What To Do When You Receive Plants From Others
Moving Your Entire Collection
How to Send Succulent Plants by Mail
Cacti and succulents can safely be sent through the mail, but if you are mailing plants from one country to another, you should contact the Plant Protection Division of the Department of Agriculture for that country to find out what the guidelines are about plants you are allowed to mail and where you can mail them. The purpose of this article is only to tell you how to mail them.
People who have been growers of non-succulent plants may not be aware that succulent plants, including cacti, can be successfully mailed from one person to another and an entire collection can be packed and moved along with household belongings if you are moving your home from one place to another.
The unique thing about cacti and succulents is their ability to survive without any moisture for reasonable periods of time. They are therefore ideally suited to mailing or transporting, either with their roots or without their roots.
Here’s how to proceed.
1. Shake all soil off the roots of the plants, being careful to break as few roots as possible. Don’t worry if a few roots are broken. That won’t kill the plants. It is much easier to remove the soil if it is dried out. Don’t try to remove the soil after you water the plants!
2. Any plants that are in full growth and seem rather too juicy or turgid are safer allowed to dry out for a few days without water, which will harden the growth and then they will be less likely to bruise or rot.
3. You can trim back excessive roots if you like, again with no damage to the plant.
4. Make sure the plant and roots are very dry. Succulents travel more safely if the roots are dry. And most important, there will be less weight to pay postage on! And these days, heaven knows anything saved on postage is a bonus.
5. Prepare a label for each plant with the name of the plant on it.
6. Wrap each plant in soft paper — with the label with the name of the plant on it. If it is a delicate plant, use soft kitchen towelling. If a stronger plant, you can use newspaper. If lots of spines, use two or three layers of newspaper. I like to put a note on such plants to be careful when opening so people don’t stab themselves when opening the parcel.
7. A little different procedure is needed for a few plants such as Epiphytes, Orchid cacti or Christmas Cactus. If they have roots, they do not do as well if left dry for too long. Use a small plastic bag containing a pinch of damp peat moss and wrap it around the roots only, and secure with a rubber band. Actually, it is better to send dry cuttings of these than to send cuttings with roots. If there are no roots, you don’t need to worry about moisture — just wrap them dry.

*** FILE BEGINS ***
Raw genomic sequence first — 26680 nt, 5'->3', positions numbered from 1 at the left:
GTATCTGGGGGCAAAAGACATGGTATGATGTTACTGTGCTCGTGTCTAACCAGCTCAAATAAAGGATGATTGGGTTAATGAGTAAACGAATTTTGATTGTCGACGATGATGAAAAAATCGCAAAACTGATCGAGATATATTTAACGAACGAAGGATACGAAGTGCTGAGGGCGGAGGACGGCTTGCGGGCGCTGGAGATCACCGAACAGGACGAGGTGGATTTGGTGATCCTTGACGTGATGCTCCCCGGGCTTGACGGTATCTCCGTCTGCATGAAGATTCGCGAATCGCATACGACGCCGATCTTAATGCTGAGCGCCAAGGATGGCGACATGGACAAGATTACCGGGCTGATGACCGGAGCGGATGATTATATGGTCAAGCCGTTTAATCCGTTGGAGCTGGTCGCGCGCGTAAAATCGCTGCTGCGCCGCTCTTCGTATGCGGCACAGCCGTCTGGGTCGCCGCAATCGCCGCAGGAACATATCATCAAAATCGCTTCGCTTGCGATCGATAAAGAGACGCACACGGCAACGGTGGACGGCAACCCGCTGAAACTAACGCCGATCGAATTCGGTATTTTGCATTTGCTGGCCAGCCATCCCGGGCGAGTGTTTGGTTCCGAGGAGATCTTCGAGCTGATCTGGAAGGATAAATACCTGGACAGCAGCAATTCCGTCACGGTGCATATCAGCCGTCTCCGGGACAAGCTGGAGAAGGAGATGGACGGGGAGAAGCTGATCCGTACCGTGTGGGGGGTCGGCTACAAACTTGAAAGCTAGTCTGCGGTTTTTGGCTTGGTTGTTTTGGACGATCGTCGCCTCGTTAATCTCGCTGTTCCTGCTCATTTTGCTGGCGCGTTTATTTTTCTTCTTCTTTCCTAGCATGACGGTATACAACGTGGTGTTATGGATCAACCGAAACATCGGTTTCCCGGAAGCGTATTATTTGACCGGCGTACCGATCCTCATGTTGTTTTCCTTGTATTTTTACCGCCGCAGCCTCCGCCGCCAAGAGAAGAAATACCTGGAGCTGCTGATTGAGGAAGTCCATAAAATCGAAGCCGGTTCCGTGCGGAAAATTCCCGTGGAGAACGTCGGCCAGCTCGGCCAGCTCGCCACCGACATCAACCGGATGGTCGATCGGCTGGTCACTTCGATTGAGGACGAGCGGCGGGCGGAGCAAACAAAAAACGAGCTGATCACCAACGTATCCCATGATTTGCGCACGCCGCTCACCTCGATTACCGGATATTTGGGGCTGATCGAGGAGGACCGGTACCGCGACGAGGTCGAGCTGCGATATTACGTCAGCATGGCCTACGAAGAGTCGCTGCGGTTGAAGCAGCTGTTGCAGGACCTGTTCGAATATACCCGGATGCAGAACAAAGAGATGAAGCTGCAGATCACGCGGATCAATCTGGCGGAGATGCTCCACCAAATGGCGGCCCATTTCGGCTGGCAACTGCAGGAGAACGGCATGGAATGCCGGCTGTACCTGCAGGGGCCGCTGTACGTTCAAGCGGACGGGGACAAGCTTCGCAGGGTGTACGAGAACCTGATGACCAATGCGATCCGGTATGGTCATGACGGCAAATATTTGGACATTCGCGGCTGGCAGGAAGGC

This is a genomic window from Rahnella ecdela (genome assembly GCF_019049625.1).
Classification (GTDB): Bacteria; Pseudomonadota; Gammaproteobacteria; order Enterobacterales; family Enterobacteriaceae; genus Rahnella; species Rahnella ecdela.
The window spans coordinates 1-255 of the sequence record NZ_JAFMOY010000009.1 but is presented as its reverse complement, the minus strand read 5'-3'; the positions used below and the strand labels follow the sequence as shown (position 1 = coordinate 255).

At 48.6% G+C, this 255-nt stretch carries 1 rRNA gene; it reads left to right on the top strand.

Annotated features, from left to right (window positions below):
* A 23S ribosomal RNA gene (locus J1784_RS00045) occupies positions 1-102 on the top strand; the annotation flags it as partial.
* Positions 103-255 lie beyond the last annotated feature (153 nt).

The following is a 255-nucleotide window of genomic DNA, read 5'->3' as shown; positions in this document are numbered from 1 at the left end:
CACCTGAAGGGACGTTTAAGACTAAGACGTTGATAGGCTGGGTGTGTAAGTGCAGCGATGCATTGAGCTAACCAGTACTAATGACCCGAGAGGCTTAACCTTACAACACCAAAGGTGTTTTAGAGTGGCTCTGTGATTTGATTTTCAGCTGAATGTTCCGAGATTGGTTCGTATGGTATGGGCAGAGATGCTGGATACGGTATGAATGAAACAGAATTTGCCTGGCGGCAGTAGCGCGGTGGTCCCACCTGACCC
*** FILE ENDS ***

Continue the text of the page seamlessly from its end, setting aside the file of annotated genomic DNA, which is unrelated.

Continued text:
8. An important safeguard for succulents sent through the mail is a strong, light-weight box. The best type of box is one made of corrugated cardboard. Try your hardware store, garage, drugstore or the grocery store, where you will often find these and they are usually free. If the box is too big, it is not difficult to make a smaller box out of a larger corrugated one. Just crease the folds with the back of a knife or ruler, cutting off excess where necessary.
DO NOT use cereal boxes, shoe boxes and the like and expect your package and plants to arrive uncrushed! Remember, your parcel can go hurtling along conveyor belts and down long chutes, landing in huge piles with heavier packages on top of yours. A parcel has to withstand much battering as it goes through the post office. If you don’t wrap it right, it will fall apart. You could, however, use those flimsy types of boxes, inside the box you are mailing, to contain and separate some plants from others if you are packing quite a few. I find them handy for plants with really vicious spines which insist on piercing all sorts of paper but are quite protected in a box within the box.
9. Pack sufficient extra paper (shredded paper or crumpled newspaper is good) around the individually wrapped plants in your box so they won’t shake around. Fill in also any empty spaces when all plants are put in the box. It is very important that the plants or cuttings do not move around in the box or they will damage each other.
10 . Seal the box tightly with proper tape made for wrapping parcels. Ordinary scotch tape won’t hold! Do not use string or twine or cord. They are not allowed by the post office (at least in Canada). There is no need to wrap the box again in paper. If the box has been in the mail before and there are addresses or other notations on it, strike these out boldly with a marking pen.
11. Prepare three labels. Two for the outside of the box — top and bottom and one to go inside, just in case anything happens to badly damage the outside of the box. Either print out a label on your printer or hand-print — your address in the upper left hand corner. The address of the person you are sending it to goes in the middle further down. And make sure postal codes are shown for both addresses.
12. Write on all three labels in large letters at the bottom: P E R I S H A B L E.
13. One final tip. If you send your plant parcels by regular parcel post which is the cheapest parcel rate available … and spend an extra 50 cents or a dollar to insure the parcel with the post office, you will find that it goes through the post office very fast. They do not want insured mail to get lost, so priority is given to getting it there. There is no point paying for what is now very expensive first-class mail if you do it the insurance way and save many dollars in the process. And please note, parcels sent by parcel services will often take much longer to arrive than those sent through the post office, especially if they are going outside your country.
When you receive plants from others